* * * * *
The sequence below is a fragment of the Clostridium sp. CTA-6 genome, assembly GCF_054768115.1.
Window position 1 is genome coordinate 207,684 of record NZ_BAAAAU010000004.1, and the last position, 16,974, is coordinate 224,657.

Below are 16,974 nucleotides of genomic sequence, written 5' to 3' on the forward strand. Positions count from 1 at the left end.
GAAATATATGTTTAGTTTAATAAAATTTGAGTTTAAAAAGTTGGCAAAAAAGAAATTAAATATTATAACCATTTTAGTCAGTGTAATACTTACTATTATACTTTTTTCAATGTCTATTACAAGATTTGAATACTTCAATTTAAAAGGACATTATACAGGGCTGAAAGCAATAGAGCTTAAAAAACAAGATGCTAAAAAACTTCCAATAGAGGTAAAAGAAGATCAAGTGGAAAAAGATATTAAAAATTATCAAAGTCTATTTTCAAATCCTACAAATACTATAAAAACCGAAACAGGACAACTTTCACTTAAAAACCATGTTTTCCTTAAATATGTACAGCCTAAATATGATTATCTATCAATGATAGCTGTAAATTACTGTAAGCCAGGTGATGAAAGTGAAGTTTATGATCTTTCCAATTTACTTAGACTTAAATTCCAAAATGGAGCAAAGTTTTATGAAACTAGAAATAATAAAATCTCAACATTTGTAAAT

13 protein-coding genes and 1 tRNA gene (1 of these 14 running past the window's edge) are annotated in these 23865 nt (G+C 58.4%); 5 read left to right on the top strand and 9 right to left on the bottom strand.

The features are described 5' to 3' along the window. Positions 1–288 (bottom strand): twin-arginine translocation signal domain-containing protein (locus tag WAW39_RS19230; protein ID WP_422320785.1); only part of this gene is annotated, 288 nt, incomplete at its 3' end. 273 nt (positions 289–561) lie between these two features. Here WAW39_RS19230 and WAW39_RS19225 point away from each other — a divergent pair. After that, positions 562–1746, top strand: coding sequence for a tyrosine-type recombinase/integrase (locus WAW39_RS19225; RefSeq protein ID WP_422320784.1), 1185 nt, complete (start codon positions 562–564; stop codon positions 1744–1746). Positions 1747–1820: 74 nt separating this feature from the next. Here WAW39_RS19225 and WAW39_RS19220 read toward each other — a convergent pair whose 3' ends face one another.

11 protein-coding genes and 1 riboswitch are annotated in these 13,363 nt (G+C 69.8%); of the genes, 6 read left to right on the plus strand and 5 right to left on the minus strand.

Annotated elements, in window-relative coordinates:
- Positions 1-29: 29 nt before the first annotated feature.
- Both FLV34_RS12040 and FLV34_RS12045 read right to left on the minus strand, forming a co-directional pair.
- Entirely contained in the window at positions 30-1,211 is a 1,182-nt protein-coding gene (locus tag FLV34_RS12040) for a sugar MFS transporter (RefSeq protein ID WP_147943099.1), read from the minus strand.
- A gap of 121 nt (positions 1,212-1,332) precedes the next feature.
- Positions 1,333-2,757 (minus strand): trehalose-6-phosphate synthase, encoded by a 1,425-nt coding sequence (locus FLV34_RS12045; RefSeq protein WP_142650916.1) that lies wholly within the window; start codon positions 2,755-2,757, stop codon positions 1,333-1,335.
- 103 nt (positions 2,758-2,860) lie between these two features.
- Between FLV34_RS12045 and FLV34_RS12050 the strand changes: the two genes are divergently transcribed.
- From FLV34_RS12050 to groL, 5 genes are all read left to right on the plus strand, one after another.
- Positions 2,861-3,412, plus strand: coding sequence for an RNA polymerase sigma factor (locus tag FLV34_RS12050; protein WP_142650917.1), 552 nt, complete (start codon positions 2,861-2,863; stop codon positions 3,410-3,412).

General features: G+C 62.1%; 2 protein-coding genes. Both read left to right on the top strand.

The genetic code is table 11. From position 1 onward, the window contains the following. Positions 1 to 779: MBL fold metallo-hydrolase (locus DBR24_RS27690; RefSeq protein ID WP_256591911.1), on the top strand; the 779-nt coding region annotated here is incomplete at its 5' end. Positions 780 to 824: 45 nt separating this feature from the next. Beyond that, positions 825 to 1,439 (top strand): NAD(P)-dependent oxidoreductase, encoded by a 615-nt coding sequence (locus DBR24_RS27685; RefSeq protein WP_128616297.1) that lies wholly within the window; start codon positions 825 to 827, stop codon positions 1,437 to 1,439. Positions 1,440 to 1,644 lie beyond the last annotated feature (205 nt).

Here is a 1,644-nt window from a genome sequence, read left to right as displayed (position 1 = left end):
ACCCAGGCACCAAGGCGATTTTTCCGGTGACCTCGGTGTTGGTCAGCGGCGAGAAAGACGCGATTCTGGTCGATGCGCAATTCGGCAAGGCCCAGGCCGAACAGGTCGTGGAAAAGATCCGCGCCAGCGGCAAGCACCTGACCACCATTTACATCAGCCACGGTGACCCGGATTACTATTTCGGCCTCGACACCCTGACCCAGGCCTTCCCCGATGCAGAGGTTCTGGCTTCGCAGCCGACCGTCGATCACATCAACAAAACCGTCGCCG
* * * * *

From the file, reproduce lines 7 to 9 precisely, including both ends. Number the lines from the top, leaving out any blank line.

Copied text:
11 protein-coding genes and 1 riboswitch are annotated in these 13,363 nt (G+C 69.8%); of the genes, 6 read left to right on the plus strand and 5 right to left on the minus strand.

Annotated elements, in window-relative coordinates:
- Positions 1-29: 29 nt before the first annotated feature.